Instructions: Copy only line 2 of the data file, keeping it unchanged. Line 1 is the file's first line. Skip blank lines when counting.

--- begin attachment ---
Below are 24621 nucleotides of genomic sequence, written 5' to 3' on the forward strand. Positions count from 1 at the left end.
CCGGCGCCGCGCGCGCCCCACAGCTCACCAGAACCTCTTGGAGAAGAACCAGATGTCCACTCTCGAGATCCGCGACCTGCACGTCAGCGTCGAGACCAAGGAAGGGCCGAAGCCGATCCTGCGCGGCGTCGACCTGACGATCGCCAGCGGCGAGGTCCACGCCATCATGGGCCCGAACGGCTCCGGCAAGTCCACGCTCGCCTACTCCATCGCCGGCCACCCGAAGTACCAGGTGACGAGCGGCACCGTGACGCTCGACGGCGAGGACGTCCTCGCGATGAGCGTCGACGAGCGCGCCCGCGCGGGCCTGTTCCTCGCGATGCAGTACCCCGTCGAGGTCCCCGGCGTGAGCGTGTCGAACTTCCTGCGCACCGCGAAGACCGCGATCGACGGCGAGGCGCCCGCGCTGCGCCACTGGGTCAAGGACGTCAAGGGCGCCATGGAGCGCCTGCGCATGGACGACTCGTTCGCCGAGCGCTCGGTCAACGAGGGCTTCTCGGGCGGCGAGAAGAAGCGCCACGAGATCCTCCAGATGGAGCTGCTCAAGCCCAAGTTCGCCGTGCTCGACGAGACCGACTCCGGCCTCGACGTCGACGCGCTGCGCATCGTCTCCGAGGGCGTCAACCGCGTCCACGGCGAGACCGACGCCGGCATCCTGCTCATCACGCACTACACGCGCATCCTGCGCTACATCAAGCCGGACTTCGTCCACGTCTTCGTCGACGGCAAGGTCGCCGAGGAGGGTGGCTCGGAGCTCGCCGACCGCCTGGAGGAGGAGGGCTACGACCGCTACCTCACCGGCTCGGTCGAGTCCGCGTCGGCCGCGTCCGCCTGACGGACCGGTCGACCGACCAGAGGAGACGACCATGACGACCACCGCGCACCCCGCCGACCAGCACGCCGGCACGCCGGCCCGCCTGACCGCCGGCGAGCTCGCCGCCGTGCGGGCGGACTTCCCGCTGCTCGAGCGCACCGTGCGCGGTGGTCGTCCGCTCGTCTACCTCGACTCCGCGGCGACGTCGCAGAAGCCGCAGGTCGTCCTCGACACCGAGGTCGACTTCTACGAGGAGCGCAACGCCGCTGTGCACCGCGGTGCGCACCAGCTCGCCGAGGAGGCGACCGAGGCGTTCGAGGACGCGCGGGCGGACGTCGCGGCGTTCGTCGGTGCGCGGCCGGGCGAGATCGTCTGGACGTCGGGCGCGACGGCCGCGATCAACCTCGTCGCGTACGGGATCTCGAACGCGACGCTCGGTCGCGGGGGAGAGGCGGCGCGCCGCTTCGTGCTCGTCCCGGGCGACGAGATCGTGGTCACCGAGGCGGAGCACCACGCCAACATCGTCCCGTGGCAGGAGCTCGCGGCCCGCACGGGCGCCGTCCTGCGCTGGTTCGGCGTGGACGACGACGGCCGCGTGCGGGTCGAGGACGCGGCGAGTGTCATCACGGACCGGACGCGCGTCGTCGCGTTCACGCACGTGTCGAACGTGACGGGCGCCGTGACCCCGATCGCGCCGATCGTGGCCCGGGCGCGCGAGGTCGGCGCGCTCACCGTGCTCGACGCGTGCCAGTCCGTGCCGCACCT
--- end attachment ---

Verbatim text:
CCGGCGCCGCGCGCGCCCCACAGCTCACCAGAACCTCTTGGAGAAGAACCAGATGTCCACTCTCGAGATCCGCGACCTGCACGTCAGCGTCGAGACCAAGGAAGGGCCGAAGCCGATCCTGCGCGGCGTCGACCTGACGATCGCCAGCGGCGAGGTCCACGCCATCATGGGCCCGAACGGCTCCGGCAAGTCCACGCTCGCCTACTCCATCGCCGGCCACCCGAAGTACCAGGTGACGAGCGGCACCGTGACGCTCGACGGCGAGGACGTCCTCGCGATGAGCGTCGACGAGCGCGCCCGCGCGGGCCTGTTCCTCGCGATGCAGTACCCCGTCGAGGTCCCCGGCGTGAGCGTGTCGAACTTCCTGCGCACCGCGAAGACCGCGATCGACGGCGAGGCGCCCGCGCTGCGCCACTGGGTCAAGGACGTCAAGGGCGCCATGGAGCGCCTGCGCATGGACGACTCGTTCGCCGAGCGCTCGGTCAACGAGGGCTTCTCGGGCGGCGAGAAGAAGCGCCACGAGATCCTCCAGATGGAGCTGCTCAAGCCCAAGTTCGCCGTGCTCGACGAGACCGACTCCGGCCTCGACGTCGACGCGCTGCGCATCGTCTCCGAGGGCGTCAACCGCGTCCACGGCGAGACCGACGCCGGCATCCTGCTCATCACGCACTACACGCGCATCCTGCGCTACATCAAGCCGGACTTCGTCCACGTCTTCGTCGACGGCAAGGTCGCCGAGGAGGGTGGCTCGGAGCTCGCCGACCGCCTGGAGGAGGAGGGCTACGACCGCTACCTCACCGGCTCGGTCGAGTCCGCGTCGGCCGCGTCCGCCTGACGGACCGGTCGACCGACCAGAGGAGACGACCATGACGACCACCGCGCACCCCGCCGACCAGCACGCCGGCACGCCGGCCCGCCTGACCGCCGGCGAGCTCGCCGCCGTGCGGGCGGACTTCCCGCTGCTCGAGCGCACCGTGCGCGGTGGTCGTCCGCTCGTCTACCTCGACTCCGCGGCGACGTCGCAGAAGCCGCAGGTCGTCCTCGACACCGAGGTCGACTTCTACGAGGAGCGCAACGCCGCTGTGCACCGCGGTGCGCACCAGCTCGCCGAGGAGGCGACCGAGGCGTTCGAGGACGCGCGGGCGGACGTCGCGGCGTTCGTCGGTGCGCGGCCGGGCGAGATCGTCTGGACGTCGGGCGCGACGGCCGCGATCAACCTCGTCGCGTACGGGATCTCGAACGCGACGCTCGGTCGCGGGGGAGAGGCGGCGCGCCGCTTCGTGCTCGTCCCGGGCGACGAGATCGTGGTCACCGAGGCGGAGCACCACGCCAACATCGTCCCGTGGCAGGAGCTCGCGGCCCGCACGGGCGCCGTCCTGCGCTGGTTCGGCGTGGACGACGACGGCCGCGTGCGGGTCGAGGACGCGGCGAGTGTCATCACGGACCGGACGCGCGTCGTCGCGTTCACGCACGTGTCGAACGTGACGGGCGCCGTGACCCCGATCGCGCCGATCGTGGCCCGGGCGCGCGAGGTCGGCGCGCTCACCGTGCTCGACGCGTGCCAGTCCGTGCCGCACCT